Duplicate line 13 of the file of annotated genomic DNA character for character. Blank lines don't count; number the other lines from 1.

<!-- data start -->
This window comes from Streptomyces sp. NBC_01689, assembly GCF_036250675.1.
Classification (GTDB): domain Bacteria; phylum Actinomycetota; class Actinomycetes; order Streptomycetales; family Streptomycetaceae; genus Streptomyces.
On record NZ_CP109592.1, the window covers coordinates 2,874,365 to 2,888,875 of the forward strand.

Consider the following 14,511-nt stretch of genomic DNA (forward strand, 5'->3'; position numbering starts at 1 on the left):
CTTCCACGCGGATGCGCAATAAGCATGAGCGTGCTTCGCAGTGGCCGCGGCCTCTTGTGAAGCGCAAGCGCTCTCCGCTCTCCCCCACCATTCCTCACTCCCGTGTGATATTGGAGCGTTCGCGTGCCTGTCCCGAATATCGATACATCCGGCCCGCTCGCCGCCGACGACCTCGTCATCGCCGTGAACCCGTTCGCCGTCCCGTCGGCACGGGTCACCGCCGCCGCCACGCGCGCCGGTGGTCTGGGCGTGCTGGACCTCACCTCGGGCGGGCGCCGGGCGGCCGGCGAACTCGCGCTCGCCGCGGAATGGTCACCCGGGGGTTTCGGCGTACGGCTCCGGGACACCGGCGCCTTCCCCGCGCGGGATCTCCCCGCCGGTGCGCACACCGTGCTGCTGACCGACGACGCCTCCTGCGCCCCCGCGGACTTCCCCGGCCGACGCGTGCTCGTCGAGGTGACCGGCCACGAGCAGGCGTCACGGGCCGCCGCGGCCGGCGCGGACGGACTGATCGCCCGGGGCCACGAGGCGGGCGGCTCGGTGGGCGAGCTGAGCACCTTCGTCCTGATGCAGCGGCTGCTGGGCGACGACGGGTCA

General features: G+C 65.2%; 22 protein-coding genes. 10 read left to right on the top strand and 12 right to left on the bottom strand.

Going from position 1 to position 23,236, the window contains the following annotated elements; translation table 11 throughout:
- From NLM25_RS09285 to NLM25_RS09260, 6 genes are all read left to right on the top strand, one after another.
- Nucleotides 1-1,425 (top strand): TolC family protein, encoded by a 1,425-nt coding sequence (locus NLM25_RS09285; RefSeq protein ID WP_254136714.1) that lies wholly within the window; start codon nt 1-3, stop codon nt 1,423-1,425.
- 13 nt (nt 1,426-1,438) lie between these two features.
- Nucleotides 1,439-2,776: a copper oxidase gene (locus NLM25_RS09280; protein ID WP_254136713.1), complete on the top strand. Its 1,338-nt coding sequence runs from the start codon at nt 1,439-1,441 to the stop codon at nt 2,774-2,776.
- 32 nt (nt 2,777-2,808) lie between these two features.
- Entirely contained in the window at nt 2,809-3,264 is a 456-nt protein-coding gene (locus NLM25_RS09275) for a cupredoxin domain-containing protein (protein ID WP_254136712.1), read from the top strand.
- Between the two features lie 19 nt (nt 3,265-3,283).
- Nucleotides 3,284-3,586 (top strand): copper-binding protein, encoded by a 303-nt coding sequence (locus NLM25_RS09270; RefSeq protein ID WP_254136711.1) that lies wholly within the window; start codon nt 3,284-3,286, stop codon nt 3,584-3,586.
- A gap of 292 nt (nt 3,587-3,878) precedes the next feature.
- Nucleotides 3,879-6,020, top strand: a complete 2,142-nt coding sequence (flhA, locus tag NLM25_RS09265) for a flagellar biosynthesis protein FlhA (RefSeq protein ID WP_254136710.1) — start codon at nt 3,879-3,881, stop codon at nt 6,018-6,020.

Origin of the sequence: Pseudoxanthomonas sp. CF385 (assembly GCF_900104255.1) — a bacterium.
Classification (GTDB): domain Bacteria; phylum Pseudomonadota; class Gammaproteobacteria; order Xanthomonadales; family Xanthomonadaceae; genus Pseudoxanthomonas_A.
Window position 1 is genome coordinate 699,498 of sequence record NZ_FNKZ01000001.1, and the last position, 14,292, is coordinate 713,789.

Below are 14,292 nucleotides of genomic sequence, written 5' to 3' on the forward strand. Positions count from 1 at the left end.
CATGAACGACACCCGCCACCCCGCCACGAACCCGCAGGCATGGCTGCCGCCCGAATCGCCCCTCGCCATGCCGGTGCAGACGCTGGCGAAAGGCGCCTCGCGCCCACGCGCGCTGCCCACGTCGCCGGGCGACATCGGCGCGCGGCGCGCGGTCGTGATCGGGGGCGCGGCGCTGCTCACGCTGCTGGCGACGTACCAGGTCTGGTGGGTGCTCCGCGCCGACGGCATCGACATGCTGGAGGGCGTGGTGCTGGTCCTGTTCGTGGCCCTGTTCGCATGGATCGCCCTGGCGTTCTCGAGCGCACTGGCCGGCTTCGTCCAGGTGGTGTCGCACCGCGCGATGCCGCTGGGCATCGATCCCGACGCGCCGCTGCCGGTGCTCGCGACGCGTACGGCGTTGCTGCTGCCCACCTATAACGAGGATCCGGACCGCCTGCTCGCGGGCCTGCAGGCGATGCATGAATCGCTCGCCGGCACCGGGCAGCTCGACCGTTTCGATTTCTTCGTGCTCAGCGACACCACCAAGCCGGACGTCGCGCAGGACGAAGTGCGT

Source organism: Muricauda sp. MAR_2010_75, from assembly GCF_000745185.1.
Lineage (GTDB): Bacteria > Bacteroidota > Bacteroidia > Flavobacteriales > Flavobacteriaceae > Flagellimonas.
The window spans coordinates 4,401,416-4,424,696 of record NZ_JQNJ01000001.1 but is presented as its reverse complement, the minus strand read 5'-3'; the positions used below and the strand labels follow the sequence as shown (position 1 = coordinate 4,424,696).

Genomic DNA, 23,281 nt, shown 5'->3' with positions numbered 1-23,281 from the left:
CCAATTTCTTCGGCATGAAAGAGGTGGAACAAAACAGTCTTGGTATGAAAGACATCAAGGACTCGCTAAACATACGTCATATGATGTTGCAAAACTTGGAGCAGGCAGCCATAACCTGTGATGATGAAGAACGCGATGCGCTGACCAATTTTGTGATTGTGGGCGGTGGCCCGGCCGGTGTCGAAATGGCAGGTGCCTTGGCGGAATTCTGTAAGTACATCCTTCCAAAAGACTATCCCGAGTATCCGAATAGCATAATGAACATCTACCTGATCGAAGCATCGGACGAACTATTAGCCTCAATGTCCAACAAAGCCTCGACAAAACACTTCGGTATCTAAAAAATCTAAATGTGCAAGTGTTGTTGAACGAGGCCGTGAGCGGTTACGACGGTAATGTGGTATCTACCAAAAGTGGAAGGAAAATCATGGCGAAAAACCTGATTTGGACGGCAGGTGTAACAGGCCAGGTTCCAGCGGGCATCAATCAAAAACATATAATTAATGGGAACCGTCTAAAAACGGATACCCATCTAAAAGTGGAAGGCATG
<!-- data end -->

- Entirely contained in the window at nt 2,809-3,264 is a 456-nt protein-coding gene (locus NLM25_RS09275) for a cupredoxin domain-containing protein (protein ID WP_254136712.1), read from the top strand.